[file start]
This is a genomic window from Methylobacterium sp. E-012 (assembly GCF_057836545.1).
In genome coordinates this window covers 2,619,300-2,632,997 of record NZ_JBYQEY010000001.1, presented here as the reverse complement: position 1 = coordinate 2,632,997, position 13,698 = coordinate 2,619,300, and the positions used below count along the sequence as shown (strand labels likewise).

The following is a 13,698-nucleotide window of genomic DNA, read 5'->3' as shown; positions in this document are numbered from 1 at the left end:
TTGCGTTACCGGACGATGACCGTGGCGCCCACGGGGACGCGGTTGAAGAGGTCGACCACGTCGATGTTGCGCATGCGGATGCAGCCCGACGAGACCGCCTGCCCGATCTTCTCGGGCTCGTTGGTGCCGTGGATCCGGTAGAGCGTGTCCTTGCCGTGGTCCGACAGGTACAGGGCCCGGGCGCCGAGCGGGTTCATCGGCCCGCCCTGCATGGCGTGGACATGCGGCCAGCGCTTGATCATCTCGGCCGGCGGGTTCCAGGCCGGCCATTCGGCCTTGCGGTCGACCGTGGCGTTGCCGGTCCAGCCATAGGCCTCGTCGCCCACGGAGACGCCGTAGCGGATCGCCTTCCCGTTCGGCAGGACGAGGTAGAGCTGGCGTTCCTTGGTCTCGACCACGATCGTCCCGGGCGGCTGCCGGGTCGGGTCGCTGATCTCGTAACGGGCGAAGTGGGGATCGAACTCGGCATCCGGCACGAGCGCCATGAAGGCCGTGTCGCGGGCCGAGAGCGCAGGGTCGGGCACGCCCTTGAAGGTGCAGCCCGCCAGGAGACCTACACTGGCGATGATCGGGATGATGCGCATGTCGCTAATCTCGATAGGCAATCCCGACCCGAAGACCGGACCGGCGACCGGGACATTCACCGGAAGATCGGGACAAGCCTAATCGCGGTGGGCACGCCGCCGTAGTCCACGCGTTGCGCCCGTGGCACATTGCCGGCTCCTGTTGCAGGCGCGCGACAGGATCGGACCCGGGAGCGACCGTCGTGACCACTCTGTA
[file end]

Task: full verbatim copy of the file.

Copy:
This is a genomic window from Methylobacterium sp. E-012 (assembly GCF_057836545.1).
In genome coordinates this window covers 2,619,300-2,632,997 of record NZ_JBYQEY010000001.1, presented here as the reverse complement: position 1 = coordinate 2,632,997, position 13,698 = coordinate 2,619,300, and the positions used below count along the sequence as shown (strand labels likewise).

The following is a 13,698-nucleotide window of genomic DNA, read 5'->3' as shown; positions in this document are numbered from 1 at the left end:
TTGCGTTACCGGACGATGACCGTGGCGCCCACGGGGACGCGGTTGAAGAGGTCGACCACGTCGATGTTGCGCATGCGGATGCAGCCCGACGAGACCGCCTGCCCGATCTTCTCGGGCTCGTTGGTGCCGTGGATCCGGTAGAGCGTGTCCTTGCCGTGGTCCGACAGGTACAGGGCCCGGGCGCCGAGCGGGTTCATCGGCCCGCCCTGCATGGCGTGGACATGCGGCCAGCGCTTGATCATCTCGGCCGGCGGGTTCCAGGCCGGCCATTCGGCCTTGCGGTCGACCGTGGCGTTGCCGGTCCAGCCATAGGCCTCGTCGCCCACGGAGACGCCGTAGCGGATCGCCTTCCCGTTCGGCAGGACGAGGTAGAGCTGGCGTTCCTTGGTCTCGACCACGATCGTCCCGGGCGGCTGCCGGGTCGGGTCGCTGATCTCGTAACGGGCGAAGTGGGGATCGAACTCGGCATCCGGCACGAGCGCCATGAAGGCCGTGTCGCGGGCCGAGAGCGCAGGGTCGGGCACGCCCTTGAAGGTGCAGCCCGCCAGGAGACCTACACTGGCGATGATCGGGATGATGCGCATGTCGCTAATCTCGATAGGCAATCCCGACCCGAAGACCGGACCGGCGACCGGGACATTCACCGGAAGATCGGGACAAGCCTAATCGCGGTGGGCACGCCGCCGTAGTCCACGCGTTGCGCCCGTGGCACATTGCCGGCTCCTGTTGCAGGCGCGCGACAGGATCGGACCCGGGAGCGACCGTCGTGACCACTCTGTA